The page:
I'm not going to belabor the point. But there's a reason Crysis is a blockbuster while Unreal Tournament 3... well... is a fine representation of the fourth anniversary of Unreal Tournament 2004. Gamers want original, fun experiences: while it's certainly possible for a sequel to work, it's not going to be a hit if it's just a reimaged version of the same ol' same ol'. The PC can be a cheaper, better gaming platform. Developers just have to stop thinking with their bank accounts and start thinking with their hearts--the kinds of experiences that made them turn to PC games when they were growing up. Hey, TIE Fighter didn't cost millions to make, but there's a reason it's still the greatest game ever created.*
How many gamers, when faced with the draconian copy protection of 2K Games' BioShock, just stopped trying? How many stopped buying?
For this gaming alliance to have any chance of working, the various companies involved will need to approach the situation like it truly is: a gathering of visions, united on a common front. This can't be just another method for Microsoft injecting its marketing via another platform. Nor can this be any way for AMD to somehow leverage the playing field with Intel and Nvidia. Each company is going to have to take the high road on this one. It's a pill of poison for marketing departments, but it's exactly the kind of level-headed approach that's going to be required for this alliance to have any impact whatsoever.
Just imagine the possibilities! Instead of scrapping over copy protection schemes, perhaps these companies could use Microsoft's experience to leverage some sort of huge, open marketplace-type situation. Each member of the alliance would be free to set their own prices and such, with chunks of "featured content" dolled out according to a common calendar cycle. Obviously, it'd be a Steam knock-off. But the beauty of the service is that it eliminates the need for copy protection outright. Sign up, buy the game, and you can access it across any medium you want.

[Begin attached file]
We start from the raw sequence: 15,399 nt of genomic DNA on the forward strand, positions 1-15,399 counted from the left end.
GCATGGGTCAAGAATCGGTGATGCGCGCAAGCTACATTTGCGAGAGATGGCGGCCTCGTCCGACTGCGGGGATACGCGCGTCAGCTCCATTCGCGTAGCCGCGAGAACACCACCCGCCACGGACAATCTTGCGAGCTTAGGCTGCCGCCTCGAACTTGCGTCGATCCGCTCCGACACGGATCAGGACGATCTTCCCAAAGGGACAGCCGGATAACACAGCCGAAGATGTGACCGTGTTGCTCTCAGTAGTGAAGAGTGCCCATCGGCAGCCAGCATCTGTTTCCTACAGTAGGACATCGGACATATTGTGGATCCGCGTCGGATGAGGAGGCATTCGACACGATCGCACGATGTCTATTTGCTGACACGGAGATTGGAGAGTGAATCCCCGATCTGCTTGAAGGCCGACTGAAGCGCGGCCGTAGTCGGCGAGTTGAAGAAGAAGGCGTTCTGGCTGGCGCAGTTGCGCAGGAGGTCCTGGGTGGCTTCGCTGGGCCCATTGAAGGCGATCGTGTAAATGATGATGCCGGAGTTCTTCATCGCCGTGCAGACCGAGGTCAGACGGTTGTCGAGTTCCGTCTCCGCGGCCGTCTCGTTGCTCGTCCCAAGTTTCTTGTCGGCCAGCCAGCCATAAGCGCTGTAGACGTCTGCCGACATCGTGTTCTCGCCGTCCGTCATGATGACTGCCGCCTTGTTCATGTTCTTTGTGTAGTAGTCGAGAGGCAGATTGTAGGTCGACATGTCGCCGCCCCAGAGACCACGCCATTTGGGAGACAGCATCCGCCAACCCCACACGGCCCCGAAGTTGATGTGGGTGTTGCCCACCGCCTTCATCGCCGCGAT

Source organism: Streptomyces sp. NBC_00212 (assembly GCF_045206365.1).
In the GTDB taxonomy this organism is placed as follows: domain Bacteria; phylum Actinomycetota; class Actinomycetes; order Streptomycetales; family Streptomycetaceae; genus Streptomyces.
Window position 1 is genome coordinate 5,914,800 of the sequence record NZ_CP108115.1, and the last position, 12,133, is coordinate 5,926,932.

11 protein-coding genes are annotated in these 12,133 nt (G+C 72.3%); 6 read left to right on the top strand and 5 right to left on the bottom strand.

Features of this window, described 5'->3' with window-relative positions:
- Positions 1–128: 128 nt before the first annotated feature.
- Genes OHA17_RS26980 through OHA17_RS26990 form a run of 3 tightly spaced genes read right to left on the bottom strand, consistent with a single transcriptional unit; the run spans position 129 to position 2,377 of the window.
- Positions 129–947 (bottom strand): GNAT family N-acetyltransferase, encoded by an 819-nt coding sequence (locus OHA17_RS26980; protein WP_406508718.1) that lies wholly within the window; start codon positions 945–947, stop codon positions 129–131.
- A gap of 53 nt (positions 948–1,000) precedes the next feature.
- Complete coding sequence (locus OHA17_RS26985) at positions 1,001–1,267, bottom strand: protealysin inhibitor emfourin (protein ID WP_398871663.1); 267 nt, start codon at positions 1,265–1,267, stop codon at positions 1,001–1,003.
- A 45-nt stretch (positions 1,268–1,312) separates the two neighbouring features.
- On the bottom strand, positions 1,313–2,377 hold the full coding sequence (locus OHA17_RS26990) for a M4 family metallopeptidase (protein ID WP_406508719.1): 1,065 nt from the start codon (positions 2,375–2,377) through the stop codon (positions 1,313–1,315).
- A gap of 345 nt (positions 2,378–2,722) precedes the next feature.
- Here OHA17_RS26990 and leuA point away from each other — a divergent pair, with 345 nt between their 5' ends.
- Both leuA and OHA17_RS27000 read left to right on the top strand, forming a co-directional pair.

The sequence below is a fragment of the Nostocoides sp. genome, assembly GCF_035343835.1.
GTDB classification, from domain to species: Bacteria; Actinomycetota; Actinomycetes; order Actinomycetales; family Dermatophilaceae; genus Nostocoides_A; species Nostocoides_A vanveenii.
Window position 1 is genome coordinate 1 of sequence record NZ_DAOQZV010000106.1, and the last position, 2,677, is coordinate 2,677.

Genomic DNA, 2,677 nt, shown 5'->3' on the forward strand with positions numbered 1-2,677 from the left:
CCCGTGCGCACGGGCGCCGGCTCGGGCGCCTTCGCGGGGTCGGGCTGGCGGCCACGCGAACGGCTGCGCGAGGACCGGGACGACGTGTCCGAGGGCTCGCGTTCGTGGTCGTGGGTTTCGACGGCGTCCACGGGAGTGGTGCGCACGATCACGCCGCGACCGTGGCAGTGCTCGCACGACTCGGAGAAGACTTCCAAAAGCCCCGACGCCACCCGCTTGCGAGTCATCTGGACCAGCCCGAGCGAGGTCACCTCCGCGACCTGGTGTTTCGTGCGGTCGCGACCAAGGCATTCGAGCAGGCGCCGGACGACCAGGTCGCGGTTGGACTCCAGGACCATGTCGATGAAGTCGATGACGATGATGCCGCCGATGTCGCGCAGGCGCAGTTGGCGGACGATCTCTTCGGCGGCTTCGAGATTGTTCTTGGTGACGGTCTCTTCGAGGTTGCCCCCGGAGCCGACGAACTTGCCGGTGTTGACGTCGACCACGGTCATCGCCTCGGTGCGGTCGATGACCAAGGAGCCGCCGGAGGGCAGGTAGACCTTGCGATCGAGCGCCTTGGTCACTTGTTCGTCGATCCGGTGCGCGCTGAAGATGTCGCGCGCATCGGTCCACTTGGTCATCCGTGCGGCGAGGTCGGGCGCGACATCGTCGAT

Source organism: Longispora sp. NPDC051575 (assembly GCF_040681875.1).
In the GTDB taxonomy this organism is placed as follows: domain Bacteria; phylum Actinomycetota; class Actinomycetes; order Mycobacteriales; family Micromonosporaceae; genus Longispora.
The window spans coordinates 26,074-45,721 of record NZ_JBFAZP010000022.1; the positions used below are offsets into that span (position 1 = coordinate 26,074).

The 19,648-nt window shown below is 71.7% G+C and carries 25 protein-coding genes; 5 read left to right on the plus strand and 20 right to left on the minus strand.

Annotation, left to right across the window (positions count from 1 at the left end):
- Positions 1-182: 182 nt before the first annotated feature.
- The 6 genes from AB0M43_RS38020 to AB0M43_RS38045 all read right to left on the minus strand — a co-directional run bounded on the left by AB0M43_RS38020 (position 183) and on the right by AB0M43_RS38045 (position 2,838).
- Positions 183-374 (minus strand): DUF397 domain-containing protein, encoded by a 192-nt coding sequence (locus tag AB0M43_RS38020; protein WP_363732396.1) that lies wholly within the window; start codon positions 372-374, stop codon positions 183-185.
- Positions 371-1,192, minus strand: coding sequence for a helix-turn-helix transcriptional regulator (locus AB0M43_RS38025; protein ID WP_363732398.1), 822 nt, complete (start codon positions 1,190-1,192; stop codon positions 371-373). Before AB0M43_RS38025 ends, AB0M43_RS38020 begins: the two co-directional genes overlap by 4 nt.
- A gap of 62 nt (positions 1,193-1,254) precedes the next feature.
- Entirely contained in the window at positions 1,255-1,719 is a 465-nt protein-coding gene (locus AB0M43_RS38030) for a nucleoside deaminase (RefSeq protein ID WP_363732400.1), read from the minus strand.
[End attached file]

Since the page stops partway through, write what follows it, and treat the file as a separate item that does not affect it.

The PC Gaming Alliance could ensure that this service extends to box copies as well. Buy a copy at retail, and you'd be given the opportunity to register the game into this giant, online collective. It'd be your copy protection, and would also give you the ability to download and play the game in the same manner as before: across any medium you want.
These are all just brief thoughts. The PC Gaming Alliance has a long road ahead of itself, in terms of making the beloved ol' computer as important a platform as the consoles. And it needs more weight as well: where's EA? Where's Take-Two? Where are all the other publishers? Where are the industry heavyweights?
And what are the hardware vendors exactly hoping to accomplish? Graphics cards and fancy processors do not a gamer make; they're the means to an end. Gamers want better games, gamers want innovative games, and gamers want a compelling reason to choose a far-more-expensive, souped-up PC over that little $400 console machine in their living room. Hardware isn't the problem. In the end, it's all about the games.